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Load shedding killing business


“They are essentially holding the country hostage. Where do they think businesses will get the money from to weather this crisis?

LOAD shedding has taken its toll on already cash-constrained businesses in Kimberley with many having to close their doors for the duration of the outage.

The CEO of the Northern Cape Chamber of Commerce and Industry (Nocci), Sharon Steyn, said yesterday that load shedding is killing business in the city.

“It is really a crisis. Every single business is affected – from dairies to abattoirs, hairdressers, guest house to hotels. Even those businesses that have generators are affected because they now have to pay for diesel to run the generators,” she said.

Steyn added that as a small city, businesses in Kimberley were really battling. “Many are forced to close their doors during load shedding and send their staff home – but they still have to pay them. Businesses are taking a knock, especially as many rely on sales at this time of the year to reach their targets.”

She pointed out that Eskom needed to get its house in order.

“They are essentially holding the country hostage. Where do they think businesses will get the money from to weather this crisis? Many simply cannot continue and there is a general feeling of despondency among business people. They cannot get loans, their trade is affected by the load shedding, they are paying a fortune for rates and services but these are often lacking Kimberley is taking strain and businesses are closing left, right and centre. The people are desperate and the economic effect of the load shedding is, for many, the last straw on the camel’s back.”

Mining has also been affected and Petra Diamonds announced on Monday that it had halted its mining operations after it was requested by Eskom to reduce its electricity usage to Essential Loads Level.

The company said in a statement yesterday that it had received the notification from Eskom on Monday, when the electricity utility moved to an unprecedented Stage 6 load shedding from 6pm.

‘The company has received notification from Eskom requesting that it reduce load to Essential Loads Level, with the result that Petra halted its mining operations in South Africa (Cullinan, Finsch and Koffiefontein),” Petra spokesperson Cathy Malins said.

“Production, hoisting and processing were stopped with immediate effect and the company removed all people from underground, except those required for essential services, with only pumping to prevent flooding and ventilation for safety being allowed.

“Petra will update the market as soon as it receives further notification as to how long the load curtailment will last, and therefore what impact this is likely to have upon the company’s production performance.”

Petra Diamonds is a leading independent diamond mining group and a consistent supplier of gem quality rough diamonds to the international market. The company has a diversified portfolio incorporating interests in three underground producing mines in South Africa (Finsch, Cullinan and Koffiefontein) and one open pit producing mine in Tanzania (Williamson). Petra also conducts a limited exploration programme in Botswana and South Africa.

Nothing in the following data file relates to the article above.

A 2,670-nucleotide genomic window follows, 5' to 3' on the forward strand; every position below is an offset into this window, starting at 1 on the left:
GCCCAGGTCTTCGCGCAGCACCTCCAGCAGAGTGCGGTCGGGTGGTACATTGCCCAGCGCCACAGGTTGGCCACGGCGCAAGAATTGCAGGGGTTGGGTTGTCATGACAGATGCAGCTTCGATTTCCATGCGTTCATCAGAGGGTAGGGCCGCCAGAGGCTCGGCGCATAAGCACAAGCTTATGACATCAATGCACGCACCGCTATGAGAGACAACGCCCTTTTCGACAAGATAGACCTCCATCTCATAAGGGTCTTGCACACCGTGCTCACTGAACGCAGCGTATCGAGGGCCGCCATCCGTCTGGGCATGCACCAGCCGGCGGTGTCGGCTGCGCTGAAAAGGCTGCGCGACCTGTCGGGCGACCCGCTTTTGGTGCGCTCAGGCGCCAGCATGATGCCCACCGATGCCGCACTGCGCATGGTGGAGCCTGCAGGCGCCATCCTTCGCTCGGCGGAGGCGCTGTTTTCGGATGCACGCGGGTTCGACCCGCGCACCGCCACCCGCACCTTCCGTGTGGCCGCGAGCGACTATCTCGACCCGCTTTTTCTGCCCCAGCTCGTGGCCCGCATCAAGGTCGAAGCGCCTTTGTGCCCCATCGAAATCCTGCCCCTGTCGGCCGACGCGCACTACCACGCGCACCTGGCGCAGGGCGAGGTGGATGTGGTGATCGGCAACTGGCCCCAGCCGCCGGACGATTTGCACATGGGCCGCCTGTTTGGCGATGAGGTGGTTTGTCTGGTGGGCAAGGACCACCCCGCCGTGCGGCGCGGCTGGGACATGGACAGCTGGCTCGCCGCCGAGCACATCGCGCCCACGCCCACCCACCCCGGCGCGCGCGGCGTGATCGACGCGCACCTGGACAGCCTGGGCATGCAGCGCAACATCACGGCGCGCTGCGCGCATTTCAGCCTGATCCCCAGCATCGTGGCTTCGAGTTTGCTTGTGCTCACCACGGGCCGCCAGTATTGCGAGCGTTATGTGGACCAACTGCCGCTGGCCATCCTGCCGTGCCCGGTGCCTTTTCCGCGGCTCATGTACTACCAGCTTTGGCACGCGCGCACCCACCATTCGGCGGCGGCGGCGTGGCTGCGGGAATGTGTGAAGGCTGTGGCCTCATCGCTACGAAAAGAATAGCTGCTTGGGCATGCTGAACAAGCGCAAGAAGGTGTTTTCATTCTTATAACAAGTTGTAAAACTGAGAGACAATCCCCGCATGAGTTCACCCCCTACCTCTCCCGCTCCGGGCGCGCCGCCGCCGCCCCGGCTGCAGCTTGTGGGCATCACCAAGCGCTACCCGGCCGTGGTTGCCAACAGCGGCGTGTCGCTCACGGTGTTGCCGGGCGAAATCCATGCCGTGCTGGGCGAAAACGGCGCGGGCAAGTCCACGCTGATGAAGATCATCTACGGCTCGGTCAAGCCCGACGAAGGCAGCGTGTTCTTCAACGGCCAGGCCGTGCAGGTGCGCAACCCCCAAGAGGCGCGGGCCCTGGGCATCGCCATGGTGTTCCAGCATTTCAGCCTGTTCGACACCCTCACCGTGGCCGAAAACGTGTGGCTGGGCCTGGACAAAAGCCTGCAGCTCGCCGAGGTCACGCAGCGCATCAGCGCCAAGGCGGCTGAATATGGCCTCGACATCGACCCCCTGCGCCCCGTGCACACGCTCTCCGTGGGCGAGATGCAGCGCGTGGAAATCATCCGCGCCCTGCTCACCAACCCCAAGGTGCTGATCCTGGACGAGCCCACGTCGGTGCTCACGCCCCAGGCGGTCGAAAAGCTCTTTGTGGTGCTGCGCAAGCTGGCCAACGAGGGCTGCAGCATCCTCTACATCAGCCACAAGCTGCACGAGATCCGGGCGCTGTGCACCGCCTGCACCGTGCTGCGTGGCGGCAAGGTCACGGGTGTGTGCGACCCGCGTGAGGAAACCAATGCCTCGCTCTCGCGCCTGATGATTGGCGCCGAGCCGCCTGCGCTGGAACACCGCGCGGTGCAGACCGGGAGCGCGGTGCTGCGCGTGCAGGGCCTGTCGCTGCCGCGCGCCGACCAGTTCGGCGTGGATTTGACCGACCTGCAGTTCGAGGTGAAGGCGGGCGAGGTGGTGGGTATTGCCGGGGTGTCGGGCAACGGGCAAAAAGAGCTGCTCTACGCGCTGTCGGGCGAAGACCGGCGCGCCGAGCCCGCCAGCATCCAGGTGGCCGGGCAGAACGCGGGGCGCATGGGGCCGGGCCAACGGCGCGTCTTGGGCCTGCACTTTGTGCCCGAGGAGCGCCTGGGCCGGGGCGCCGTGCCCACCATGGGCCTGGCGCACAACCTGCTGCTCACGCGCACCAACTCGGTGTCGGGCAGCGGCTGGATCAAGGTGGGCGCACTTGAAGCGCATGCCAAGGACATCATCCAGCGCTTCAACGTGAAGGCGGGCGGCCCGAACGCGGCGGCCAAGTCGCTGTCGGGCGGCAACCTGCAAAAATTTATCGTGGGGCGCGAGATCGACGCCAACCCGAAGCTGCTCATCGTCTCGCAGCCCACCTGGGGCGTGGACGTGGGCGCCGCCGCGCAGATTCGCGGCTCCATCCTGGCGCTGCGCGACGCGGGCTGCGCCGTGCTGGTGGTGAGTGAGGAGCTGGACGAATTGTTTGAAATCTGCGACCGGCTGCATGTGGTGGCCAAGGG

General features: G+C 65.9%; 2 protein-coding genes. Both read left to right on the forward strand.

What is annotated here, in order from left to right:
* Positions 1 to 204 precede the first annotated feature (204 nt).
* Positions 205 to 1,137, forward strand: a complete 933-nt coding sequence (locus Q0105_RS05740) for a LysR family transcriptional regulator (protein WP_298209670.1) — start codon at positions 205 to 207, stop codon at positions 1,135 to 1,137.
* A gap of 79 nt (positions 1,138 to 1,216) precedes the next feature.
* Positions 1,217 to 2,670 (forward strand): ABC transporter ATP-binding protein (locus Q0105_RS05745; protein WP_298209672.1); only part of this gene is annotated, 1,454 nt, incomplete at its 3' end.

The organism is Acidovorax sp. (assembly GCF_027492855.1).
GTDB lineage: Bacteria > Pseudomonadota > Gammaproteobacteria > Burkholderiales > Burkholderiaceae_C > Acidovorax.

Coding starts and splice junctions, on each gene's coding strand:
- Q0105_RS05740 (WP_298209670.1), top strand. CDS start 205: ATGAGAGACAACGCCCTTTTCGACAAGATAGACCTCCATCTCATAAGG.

Meanwhile, Sol Plaatje Municipal spokesperson Thoko Riet has reassured residents that load shedding did not affect the pumping of water, either from Riverton to the city or from the Newton Reservoir to high-lying areas. “These facilities are by-passed during load shedding and are not affected.”

She stated that in terms of the pumping of sewage to the Homevale Waste Water Treatment Works, the two-hour load shedding had minimal impact. “However, four hours of load shedding will have an effect on the line. Fortunately, we have not had any major breaks on our sewerage lines.”

A spokesperson for Lenmed Royal Hospital and Heart Centre confirmed that the hospital had not been affected by the power outages as the hospital is equipped with generators.

No response was received from the Department of Health to media enquiries regarding the effect of the outages on the provision of health services at hospitals and clinics in the Province.

Stage 4 load shedding, which sees two-and-a-half hours rolling blackouts, was announced by Eskom yesterday and was set to continue until 11pm last night.

Eskom has warned that cuts were likely to continue for the rest of the week as it battles severe capacity constraints caused by unplanned outages and flooding.

The need for load shedding was said to be the result of a shortage of capacity with a number of generating units still out of service due to breakdowns.

“While progress has been made with coal handling at Medupi Power Station, breakdowns were at 15 200MW as at 5.43am yesterday morning. The incessant rains continue to impact coal handling and operations at our power stations. The probability for load shedding remains high for the rest of the week,” the power utility warned.

“We remind customers that load shedding at Stage 4 is no cause for alarm as the system is being effectively controlled. Load shedding is a responsible act and highly controlled process, implemented to protect the country from a national blackout. During Stage 4, 4 000MW is rotationally load shed nationally at a given period. Even during this stage, approximately 80% of the country’s demand is still being met.”

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